- High-quality products and reducing dependence on imports to propel ‘Aatmanirbhar Bharat’ initiatives.
- A strong collaborative approach between government, private sector, and startups is needed to make India the drone hub of the world.
- Create an environment that encourages R&D, rewards innovation, and creates Indian IP ownership along with a financing mechanism to support start-ups or MSME companies working in the sector.
New Delhi, 6 September 2022: The drone and its components industry can significantly strengthen India's manufacturing potential to US$ 23 billion approximately by 2030, according to the latest EY - FICCI report titled, “Making India the drone hub of the world”. Additionally, strong action plans are needed to create a robust demand, boost manufacturing, attract investments and facilitate exports to make India the drone hub of the world by 2030, offering the most competitive and innovative manufacturing capabilities.
Further, the EY-FICCI report suggests a collaborative approach for ministries to synergize their efforts to ensure rapid progress along with encouraging startups and supporting organizations, for the industry to scale up. The report also elaborates on how drones are increasingly finding potential to be employed in multiple use cases across infrastructure, retail, agriculture, homeland security, and many other sectors.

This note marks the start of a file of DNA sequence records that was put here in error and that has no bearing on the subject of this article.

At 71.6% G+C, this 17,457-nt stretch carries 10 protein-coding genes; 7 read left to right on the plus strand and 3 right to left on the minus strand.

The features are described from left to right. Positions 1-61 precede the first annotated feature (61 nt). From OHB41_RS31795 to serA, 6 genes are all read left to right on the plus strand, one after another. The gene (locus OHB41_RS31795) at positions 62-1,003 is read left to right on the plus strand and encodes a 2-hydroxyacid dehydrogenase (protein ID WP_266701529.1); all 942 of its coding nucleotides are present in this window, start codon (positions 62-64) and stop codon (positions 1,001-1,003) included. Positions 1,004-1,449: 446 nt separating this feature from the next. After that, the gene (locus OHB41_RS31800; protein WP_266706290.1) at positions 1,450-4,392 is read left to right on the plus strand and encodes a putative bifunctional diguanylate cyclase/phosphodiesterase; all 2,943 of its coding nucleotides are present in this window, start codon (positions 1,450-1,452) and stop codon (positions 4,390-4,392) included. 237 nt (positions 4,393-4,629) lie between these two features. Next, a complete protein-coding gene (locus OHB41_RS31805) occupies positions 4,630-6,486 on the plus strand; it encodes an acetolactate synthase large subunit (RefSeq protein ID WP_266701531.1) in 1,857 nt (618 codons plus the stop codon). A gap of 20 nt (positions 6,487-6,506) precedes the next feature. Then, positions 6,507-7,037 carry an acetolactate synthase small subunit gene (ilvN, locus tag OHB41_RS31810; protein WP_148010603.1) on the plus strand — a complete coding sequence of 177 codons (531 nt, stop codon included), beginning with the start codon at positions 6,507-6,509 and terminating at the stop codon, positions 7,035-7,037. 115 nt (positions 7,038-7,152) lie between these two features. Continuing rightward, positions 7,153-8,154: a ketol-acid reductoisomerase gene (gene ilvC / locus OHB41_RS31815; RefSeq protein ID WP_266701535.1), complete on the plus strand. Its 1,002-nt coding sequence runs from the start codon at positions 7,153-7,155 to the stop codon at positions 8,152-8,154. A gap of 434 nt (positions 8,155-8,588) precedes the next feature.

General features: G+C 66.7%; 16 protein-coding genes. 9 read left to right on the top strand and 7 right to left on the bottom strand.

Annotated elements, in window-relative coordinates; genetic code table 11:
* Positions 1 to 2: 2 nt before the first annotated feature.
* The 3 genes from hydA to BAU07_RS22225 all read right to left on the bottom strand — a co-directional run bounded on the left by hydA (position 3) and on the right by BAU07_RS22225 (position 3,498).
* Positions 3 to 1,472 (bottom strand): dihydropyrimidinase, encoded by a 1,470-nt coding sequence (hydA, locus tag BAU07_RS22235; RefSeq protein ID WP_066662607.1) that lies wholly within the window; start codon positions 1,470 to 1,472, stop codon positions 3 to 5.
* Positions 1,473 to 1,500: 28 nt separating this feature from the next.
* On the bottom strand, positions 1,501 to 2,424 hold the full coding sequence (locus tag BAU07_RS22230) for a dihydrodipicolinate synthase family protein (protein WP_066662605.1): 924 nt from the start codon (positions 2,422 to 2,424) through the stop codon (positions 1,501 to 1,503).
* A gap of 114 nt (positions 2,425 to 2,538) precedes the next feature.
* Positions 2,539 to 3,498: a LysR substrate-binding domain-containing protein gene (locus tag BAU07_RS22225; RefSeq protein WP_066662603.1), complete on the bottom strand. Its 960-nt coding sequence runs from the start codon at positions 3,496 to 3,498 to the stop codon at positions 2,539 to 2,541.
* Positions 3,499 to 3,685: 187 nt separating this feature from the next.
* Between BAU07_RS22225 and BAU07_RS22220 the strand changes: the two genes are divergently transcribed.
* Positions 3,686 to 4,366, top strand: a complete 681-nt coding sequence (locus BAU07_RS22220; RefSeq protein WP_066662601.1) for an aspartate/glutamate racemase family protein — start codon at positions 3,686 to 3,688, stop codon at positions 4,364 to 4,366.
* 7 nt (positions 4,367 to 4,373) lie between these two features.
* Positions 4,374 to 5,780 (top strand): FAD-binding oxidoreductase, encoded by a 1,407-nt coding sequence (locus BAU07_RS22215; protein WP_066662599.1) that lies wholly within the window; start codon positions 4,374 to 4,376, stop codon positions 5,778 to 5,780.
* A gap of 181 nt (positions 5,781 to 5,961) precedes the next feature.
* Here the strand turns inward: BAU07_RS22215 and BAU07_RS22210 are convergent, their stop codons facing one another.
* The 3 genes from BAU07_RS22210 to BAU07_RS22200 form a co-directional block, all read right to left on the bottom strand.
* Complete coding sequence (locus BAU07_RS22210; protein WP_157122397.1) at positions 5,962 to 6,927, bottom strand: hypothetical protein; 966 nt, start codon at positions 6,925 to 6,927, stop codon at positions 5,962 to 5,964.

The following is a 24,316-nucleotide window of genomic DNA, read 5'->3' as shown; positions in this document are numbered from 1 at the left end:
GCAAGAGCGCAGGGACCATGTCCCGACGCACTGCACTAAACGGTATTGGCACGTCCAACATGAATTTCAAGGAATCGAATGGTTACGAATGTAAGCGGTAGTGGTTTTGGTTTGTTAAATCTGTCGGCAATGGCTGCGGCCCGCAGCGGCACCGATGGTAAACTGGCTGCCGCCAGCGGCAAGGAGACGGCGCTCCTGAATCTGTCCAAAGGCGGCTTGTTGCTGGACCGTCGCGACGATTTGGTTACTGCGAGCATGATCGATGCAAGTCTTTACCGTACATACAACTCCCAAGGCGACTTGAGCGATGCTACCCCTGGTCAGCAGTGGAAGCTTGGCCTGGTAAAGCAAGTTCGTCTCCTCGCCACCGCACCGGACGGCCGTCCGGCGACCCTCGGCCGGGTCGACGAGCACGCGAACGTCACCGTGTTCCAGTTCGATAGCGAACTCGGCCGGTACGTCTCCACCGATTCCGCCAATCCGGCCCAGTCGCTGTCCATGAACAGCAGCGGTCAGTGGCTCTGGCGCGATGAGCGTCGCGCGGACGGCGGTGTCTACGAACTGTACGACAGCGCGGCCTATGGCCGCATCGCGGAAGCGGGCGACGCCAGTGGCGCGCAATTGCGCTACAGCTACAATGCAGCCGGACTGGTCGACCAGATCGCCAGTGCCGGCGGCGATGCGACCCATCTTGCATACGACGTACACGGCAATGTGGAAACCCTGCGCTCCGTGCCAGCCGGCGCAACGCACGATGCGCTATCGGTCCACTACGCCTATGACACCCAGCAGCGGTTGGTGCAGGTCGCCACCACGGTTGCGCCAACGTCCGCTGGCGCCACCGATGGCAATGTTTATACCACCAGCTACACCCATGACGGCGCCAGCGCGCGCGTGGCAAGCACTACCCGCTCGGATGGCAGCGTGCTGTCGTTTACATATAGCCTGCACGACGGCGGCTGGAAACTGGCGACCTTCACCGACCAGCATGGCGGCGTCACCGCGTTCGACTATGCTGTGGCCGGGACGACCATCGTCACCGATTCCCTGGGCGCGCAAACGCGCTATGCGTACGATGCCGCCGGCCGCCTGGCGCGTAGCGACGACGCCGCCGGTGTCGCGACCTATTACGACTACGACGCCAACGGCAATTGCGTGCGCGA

Speaking at the launch of the report, Akshya Singhal, Consulting Partner - Government and Public Sector, EY India said, “Given the parameters of the Aatmanirbhar Bharat Abhiyan, a strong case exists for India to emerge as a global powerhouse in drones, as a tremendous demand for drones and drone-as-a-service gets created. The drone value chain spans manufacturing and value-added service components, impacting a large spectrum of industries and end-users. Via our report, we recommend critical steps required to capture 25% of the global drone market share through exports from India.”
Ankit Mehta, Co-chair of the FICCI Committee on drones, said, “Making India a drone manufacturing power would contribute to the country’s target of a US$ 5 trillion economy with a larger focus on the Make in India opportunity, and once delivered, its success will contribute to national prosperity across multiple sectors. A strong case exists for a symbiotic relationship between the government and industry to realize our vision to make India the drone hub of the world by the year 2030. This report explores how the government, in conjunction with the industry, could realize that vision and we hope that it will offer important and useful insights for all stakeholders.”
Key highlights of the report
- Impetus on manufacturing: The total manufacturing potential of drones and their components in India by 2030 is approximately US$ 23 billion. In the short term, strong opportunities exist for the localisation of components like batteries, airframes and motors.